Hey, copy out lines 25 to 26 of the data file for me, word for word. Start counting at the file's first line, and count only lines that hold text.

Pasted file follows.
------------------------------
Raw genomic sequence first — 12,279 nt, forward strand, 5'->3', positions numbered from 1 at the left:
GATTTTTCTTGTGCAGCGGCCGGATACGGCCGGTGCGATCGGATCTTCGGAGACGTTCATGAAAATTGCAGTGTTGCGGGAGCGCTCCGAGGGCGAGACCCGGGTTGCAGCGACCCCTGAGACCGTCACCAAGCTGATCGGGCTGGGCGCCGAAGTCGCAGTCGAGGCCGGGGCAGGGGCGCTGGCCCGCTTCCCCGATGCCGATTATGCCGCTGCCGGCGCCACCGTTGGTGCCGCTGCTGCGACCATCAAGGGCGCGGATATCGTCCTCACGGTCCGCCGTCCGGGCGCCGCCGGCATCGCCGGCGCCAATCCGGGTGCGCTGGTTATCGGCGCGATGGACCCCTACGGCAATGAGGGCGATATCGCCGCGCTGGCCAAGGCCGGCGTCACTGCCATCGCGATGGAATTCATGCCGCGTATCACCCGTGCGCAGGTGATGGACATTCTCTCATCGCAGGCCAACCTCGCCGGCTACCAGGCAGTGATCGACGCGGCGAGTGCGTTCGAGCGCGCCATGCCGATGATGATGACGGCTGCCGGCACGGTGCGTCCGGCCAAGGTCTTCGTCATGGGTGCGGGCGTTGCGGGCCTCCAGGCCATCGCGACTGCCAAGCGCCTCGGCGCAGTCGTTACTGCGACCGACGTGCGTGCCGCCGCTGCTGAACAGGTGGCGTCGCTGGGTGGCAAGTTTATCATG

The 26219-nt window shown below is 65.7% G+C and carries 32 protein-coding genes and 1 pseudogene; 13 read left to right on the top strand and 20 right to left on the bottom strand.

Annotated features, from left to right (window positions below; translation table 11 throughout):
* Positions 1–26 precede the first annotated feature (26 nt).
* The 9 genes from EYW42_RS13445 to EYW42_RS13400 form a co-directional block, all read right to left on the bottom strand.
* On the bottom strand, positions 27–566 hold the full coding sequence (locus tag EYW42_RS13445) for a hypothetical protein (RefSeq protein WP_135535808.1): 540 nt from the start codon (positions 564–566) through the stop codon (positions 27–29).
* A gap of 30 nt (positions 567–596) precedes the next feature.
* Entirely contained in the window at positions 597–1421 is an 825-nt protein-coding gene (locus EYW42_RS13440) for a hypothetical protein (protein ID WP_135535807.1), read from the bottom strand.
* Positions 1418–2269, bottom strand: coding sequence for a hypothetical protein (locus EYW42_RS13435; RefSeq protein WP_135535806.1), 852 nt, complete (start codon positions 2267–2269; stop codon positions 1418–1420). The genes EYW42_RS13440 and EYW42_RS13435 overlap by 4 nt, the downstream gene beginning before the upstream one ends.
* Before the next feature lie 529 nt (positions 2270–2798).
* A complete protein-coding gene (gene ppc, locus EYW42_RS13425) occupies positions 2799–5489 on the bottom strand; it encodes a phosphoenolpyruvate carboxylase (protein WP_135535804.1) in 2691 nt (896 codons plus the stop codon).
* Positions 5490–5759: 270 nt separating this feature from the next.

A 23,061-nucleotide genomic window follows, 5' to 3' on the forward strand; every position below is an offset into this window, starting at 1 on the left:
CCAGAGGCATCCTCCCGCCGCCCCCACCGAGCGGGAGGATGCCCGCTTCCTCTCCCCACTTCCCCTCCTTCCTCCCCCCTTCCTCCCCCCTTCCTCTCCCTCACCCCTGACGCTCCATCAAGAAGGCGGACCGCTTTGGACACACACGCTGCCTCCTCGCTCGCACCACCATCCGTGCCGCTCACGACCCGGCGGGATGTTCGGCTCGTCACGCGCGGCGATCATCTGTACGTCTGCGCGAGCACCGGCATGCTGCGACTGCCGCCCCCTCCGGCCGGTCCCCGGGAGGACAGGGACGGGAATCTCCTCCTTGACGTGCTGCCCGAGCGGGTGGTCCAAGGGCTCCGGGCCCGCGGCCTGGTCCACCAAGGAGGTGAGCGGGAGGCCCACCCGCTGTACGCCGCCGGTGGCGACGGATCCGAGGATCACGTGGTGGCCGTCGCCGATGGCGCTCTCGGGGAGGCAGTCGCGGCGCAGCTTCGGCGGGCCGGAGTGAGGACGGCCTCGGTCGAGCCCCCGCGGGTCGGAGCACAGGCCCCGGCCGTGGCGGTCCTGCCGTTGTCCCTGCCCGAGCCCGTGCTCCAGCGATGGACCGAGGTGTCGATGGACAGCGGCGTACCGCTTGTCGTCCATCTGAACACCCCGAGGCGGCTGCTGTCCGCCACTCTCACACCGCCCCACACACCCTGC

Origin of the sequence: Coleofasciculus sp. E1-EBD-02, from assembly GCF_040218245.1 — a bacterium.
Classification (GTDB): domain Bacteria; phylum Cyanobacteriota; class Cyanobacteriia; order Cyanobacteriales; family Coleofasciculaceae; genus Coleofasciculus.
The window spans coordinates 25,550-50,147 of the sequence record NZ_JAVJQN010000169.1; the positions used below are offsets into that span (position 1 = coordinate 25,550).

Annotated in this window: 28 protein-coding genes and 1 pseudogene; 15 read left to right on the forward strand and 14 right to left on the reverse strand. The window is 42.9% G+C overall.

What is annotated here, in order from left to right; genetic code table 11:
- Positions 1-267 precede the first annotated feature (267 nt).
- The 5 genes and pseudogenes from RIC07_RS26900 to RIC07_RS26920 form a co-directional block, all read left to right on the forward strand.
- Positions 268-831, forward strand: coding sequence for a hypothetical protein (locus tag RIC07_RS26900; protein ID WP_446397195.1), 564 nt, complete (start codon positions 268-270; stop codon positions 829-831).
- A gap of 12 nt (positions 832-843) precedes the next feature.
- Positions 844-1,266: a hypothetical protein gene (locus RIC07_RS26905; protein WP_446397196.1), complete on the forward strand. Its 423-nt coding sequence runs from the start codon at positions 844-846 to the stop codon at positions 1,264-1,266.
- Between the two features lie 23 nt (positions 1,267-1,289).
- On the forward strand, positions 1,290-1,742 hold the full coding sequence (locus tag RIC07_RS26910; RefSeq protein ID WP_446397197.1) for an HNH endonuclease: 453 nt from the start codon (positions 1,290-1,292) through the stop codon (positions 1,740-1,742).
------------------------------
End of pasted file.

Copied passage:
- Positions 844-1,266: a hypothetical protein gene (locus RIC07_RS26905; protein WP_446397196.1), complete on the forward strand. Its 423-nt coding sequence runs from the start codon at positions 844-846 to the stop codon at positions 1,264-1,266.
- Between the two features lie 23 nt (positions 1,267-1,289).